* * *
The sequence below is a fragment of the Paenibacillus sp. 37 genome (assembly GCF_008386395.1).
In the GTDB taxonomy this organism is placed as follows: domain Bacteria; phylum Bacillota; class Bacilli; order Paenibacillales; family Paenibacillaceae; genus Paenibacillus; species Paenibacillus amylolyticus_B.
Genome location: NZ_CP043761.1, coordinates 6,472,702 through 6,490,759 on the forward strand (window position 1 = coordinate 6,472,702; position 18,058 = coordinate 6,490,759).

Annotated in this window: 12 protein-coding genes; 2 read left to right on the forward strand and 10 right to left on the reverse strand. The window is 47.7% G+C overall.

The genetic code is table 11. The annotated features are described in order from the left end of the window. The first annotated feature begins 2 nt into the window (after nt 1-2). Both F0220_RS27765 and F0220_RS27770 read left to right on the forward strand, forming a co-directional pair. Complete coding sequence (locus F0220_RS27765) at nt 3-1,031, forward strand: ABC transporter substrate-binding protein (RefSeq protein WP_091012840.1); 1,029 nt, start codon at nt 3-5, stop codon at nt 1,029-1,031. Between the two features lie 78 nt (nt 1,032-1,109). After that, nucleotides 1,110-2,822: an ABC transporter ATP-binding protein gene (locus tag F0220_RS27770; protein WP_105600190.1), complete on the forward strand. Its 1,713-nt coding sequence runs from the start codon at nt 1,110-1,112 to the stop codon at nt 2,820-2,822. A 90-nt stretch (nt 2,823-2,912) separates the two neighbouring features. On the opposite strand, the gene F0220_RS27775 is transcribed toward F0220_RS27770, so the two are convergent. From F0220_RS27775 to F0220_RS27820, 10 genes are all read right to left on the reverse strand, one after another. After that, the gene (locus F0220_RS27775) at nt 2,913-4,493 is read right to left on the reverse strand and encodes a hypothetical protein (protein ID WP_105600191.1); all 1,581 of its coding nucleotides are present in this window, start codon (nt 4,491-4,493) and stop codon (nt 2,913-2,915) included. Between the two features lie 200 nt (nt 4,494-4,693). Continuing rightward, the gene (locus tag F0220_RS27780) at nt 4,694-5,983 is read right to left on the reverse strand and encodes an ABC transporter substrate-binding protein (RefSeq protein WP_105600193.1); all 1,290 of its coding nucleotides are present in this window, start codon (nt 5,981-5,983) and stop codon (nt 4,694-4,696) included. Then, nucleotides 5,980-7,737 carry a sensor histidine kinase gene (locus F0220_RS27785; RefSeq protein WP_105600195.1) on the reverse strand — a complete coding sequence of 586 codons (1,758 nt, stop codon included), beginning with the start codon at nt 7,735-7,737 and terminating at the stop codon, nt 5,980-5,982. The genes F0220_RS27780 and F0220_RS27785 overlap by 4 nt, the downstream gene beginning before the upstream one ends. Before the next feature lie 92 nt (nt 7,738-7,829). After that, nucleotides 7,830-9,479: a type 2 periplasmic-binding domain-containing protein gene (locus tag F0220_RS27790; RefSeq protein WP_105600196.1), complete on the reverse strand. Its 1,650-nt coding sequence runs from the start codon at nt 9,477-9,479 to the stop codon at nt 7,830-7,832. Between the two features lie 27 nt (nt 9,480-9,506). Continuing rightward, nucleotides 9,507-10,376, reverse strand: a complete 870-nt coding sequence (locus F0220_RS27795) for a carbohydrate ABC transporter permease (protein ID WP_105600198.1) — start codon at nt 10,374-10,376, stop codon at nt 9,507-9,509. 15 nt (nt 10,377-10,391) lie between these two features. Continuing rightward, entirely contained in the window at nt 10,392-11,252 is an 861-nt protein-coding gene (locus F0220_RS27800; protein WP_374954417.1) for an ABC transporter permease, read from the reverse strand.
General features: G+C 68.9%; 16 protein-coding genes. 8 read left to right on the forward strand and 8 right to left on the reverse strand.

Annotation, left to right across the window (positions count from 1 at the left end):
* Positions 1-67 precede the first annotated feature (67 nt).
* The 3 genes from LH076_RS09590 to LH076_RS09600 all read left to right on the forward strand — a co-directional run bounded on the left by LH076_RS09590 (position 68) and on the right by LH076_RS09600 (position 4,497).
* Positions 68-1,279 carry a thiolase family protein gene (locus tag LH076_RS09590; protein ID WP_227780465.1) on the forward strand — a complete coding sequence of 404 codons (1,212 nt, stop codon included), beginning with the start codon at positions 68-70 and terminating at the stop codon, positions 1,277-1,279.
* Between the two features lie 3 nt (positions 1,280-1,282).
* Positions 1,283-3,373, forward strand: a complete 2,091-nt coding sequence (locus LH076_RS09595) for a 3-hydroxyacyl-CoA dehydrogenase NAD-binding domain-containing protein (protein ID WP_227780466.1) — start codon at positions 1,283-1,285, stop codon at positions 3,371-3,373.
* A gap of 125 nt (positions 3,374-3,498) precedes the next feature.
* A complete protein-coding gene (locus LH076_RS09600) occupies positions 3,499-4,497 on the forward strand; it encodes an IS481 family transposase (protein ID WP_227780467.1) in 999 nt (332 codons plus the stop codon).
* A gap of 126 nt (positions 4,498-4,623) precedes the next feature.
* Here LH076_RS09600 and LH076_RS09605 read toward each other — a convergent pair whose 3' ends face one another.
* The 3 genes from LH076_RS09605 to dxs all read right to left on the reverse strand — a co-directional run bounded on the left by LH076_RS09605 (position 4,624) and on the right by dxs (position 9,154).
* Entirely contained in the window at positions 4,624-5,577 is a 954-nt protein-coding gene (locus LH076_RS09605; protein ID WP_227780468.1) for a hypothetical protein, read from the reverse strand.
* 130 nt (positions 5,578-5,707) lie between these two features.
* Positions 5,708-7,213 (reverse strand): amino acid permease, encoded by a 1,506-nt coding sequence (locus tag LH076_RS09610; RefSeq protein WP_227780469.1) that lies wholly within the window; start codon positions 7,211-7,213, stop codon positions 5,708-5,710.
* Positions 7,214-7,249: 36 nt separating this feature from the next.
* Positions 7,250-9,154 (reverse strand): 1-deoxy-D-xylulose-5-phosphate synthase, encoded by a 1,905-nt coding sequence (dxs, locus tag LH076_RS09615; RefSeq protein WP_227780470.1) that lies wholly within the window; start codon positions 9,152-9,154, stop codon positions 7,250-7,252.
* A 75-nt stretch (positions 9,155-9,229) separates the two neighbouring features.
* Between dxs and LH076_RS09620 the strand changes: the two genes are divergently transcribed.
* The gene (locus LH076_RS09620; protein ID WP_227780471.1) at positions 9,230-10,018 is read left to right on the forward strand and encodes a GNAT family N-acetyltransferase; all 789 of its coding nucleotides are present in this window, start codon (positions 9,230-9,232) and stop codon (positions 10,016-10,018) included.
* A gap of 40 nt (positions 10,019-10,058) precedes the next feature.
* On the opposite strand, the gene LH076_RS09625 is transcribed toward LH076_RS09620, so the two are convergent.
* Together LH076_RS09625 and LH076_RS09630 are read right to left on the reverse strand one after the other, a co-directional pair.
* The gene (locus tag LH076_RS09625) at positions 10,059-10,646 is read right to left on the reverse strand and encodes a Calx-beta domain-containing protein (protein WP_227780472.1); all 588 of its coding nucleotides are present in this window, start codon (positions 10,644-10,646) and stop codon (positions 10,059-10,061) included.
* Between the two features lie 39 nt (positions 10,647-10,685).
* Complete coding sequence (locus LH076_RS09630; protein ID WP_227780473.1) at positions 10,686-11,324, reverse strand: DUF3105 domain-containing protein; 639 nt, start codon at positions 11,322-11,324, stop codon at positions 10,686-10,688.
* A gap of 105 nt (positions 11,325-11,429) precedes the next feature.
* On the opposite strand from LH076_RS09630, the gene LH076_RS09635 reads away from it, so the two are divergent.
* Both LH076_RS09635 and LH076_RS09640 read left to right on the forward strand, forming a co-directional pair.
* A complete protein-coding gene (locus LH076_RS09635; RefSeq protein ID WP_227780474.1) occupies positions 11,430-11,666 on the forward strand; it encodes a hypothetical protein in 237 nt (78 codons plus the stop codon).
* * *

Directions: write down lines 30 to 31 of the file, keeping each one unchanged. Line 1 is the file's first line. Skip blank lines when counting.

* Between the two features lie 39 nt (positions 10,647-10,685).
* Complete coding sequence (locus LH076_RS09630; protein ID WP_227780473.1) at positions 10,686-11,324, reverse strand: DUF3105 domain-containing protein; 639 nt, start codon at positions 11,322-11,324, stop codon at positions 10,686-10,688.